March 28, 2017

Blood Profiles for Iditarod Dogs

by Angie Hamill, Health Event Coordinator, Providence Laboratory Services, and Stuart Nelson, Jr., DVM, Chief Veterinarian

I would like to dedicate this article to the topic of sled dog blood testing. For the past few years, Providence Alaska Medical Center Laboratory Services provided this service to all dogs preparing to enter the Iditarod Trail Sled Dog Race. Angie Hamill, Health Event Coordinator, Providence Laboratory Services, has played a key role in making this happen, for which I am very grateful. The testing has increased the health care for our world-class canine athletes to an unprecedented level, and I am optimistic that more races will implement similar programs.

Pre-race blood testing is offered on a voluntary basis during the December prior to the race start. All dogs must be tested in February to be eligible for the race in March. A complete chemistry and hematology panel is performed in the laboratory and results are sent to both the musher and the chief veterinarian of the race for review. The blood test results are valuable tools in the decision making process when deciding which dogs will be chosen for an Iditarod team. In preparation for the 2001 Iditarod Sled Dog Race, Providence Laboratory performed blood testing and provided results on over 2100 dogs.

Planning for the blood collection and testing begins months prior to the race start. Iditarod Head Veterinary Technician, Lynette Perrine, schedules a date, location and time for each musher to bring in their dogs for collection of the blood samples. From the laboratory, supplies are ordered to cover the blood collection and bar code labels are pre-printed for use on each tube of Iditarod dog blood. Racks and boxes are prepared for transporting the blood samples from the collection site to the laboratory.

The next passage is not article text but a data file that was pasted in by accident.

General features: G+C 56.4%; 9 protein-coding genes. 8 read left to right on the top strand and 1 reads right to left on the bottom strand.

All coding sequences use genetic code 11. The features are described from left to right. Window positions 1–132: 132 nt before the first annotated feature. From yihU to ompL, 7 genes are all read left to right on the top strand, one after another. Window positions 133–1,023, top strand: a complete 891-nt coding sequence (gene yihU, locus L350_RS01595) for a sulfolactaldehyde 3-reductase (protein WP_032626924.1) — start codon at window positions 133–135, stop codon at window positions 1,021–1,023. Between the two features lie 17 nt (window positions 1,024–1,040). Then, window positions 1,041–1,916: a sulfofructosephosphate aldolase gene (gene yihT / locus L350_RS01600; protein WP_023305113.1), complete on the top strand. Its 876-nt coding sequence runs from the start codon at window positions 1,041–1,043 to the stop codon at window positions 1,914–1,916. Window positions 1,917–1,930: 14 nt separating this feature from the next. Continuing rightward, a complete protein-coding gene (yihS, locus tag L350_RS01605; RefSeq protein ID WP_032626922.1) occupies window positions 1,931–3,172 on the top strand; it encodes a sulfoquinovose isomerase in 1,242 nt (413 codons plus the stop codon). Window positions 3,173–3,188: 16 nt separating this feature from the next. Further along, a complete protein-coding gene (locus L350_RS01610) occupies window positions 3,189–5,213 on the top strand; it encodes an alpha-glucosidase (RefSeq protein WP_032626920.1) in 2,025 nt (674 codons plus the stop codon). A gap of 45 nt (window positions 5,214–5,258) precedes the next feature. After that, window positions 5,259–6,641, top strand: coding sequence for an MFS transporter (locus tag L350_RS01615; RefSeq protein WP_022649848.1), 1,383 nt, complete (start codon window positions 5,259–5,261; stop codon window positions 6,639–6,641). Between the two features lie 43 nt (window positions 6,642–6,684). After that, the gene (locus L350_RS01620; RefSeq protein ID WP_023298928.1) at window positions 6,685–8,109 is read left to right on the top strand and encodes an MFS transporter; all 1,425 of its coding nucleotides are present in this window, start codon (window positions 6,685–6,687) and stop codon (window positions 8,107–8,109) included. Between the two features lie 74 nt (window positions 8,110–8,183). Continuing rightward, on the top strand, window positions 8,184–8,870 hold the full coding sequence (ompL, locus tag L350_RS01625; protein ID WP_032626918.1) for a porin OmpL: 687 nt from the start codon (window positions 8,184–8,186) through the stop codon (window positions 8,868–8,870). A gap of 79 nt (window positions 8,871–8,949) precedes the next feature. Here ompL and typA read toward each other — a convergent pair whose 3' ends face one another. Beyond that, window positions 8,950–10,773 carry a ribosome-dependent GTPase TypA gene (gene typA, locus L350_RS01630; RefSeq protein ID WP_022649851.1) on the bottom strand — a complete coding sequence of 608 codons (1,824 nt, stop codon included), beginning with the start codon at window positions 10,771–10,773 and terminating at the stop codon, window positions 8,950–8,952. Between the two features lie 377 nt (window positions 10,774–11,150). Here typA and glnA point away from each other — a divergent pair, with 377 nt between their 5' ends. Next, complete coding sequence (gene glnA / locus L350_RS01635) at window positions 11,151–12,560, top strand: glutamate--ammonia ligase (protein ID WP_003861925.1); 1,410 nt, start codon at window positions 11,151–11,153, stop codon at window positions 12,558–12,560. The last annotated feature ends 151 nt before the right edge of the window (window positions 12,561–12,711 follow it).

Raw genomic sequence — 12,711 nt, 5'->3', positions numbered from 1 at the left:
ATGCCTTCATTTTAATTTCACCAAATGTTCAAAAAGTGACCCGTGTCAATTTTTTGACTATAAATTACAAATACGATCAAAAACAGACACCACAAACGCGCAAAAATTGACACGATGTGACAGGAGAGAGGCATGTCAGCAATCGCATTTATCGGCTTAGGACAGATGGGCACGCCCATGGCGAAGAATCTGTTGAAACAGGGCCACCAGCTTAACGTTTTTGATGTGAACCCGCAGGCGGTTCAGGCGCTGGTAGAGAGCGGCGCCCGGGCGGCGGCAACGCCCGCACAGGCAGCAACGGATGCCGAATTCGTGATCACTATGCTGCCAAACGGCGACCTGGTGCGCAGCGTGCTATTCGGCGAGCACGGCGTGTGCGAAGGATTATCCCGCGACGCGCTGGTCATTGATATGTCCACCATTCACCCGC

In both December and February, mushers arrive with their dogs at the designated collection site to have the blood samples collected by one of the Iditarod veterinary technicians. Once collected and labeled, the tubes of blood are placed in racks and packaged for delivery to Providence Laboratory. A data sheet listing pertinent information on each dog is completed and included with the specimens.

Upon arrival of the specimens in the laboratory, information on each dog is entered into the computer. This data includes musher’s name, dog’s name, dog’s age, sex and microchip number, date of collection and tests to be performed. Once testing is ordered, highly skilled medical laboratory technicians and medical technologists analyze the specimens. Both Coulter and J&J Vitros instruments are used in the analysis.

The following is a brief description of the significance of the various tests. Volumes have been written on this subject matter, so this is by no means all-inclusive. However, it should at least give some guidelines for reference. WBC – White Blood Count refers to the number of white blood cells circulating in the blood. White blood cells are a group of several types of cells produced primarily by the bone marrow and lymph nodes for the purpose of fighting infection and inflammation in the body. Increased values typically indicate infection, inflammation or stress. Low values may indicate blood loss (bleeding) or certain types of bone marrow disorders (leukemia). Values change on a daily basis.